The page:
As I continue to plug away at college studies, increased job workload and the constant stream of house chores and errands, I find that my time for creative work eroded away to nothingness. However, I do continue to find ways to consume entertainment. Whether I sneak in an hours of game before bed, or I listen to an audio book on the way to work, I find new ways to take my mind off the monotony of the day to day grind.
I mention in my October summary post that I had listened to C.S. Lewis’ book, The Screwtape Letters. Since then, I have listened to another of his books, Mere Christianity. I also listened to The Question of God: C. S. Lewis and Sigmund Freud Debate God, Love, Sex, and the Meaning of Life by Armond Nicholi, which did a great job summarizing many of the contrasting viewpoints of these two great minds.
I cannot recommend these books enough. The more I listen to C.S. Lewis, the more I’m convinced that we are two brothers, separated by time. I find his approach to theology, using clear thought, logic and reason, absolutely refreshing in a world so based on emotional reasoning. Make no mistake, C.S. Lewis’ passion dictates his direction, at times, but he always seeks to get to his conclusions through logic. I honestly wished I started reading his work earlier. If he were alive today, I would love to spend time just talking things out with him.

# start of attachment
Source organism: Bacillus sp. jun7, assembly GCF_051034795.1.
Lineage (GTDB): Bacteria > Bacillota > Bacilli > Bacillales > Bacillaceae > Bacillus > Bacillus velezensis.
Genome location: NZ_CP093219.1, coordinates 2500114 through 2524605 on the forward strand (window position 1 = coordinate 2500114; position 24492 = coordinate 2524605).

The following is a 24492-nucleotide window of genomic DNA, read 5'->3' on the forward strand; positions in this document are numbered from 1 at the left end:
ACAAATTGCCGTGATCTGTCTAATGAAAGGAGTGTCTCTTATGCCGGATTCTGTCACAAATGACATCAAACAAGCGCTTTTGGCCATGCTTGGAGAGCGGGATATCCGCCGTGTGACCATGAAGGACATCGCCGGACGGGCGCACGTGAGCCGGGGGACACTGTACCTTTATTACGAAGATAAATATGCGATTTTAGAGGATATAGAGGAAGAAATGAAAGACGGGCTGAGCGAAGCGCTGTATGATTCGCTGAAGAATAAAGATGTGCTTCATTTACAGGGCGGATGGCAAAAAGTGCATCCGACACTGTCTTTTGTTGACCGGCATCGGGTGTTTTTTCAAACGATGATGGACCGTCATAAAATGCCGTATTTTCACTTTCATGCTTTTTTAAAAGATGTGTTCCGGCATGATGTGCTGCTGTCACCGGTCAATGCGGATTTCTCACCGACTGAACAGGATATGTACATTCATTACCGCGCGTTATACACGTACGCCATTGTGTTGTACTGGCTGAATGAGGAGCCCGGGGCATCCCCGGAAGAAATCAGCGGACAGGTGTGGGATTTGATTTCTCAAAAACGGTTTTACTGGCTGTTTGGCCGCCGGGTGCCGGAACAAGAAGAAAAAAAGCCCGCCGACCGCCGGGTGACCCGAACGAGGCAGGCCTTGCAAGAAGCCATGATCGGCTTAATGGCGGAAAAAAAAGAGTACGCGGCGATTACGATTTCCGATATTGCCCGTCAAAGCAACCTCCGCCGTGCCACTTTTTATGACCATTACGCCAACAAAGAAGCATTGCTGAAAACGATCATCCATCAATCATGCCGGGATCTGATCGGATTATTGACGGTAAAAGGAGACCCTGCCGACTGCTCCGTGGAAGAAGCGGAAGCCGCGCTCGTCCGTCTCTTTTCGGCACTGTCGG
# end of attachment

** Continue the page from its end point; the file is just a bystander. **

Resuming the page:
I believe many of my friends would enjoy the last book mentioned above, The Question of God. The author does a great job of providing two contrasting viewpoints of C.S. Lewis and Sigmund Freud. For those who do not know, C.S. Lewis started life raised in a religious home, but declared that he believed in no God rather young in life. Years later, after much thought and reflection, Lewis decided to follow Jesus and became a Christian. S. Freud, on the other hand, refused to believe in a benign creator his entire life. The resulting ways that these men thought on important topics provides some very fascinating perspectives on topics that most of try to avoid or ignore. Yet, we would do well to take the necessary time to find the truth on such matters as they can have such a profound impact on ourselves, and those around us, as seen in this book.
How about you? Have you read any books lately that make you feel so connected to the author, that you feel you are siblings removed by time? Have you read any of these books? Share your thoughts below! I would love to hear from you.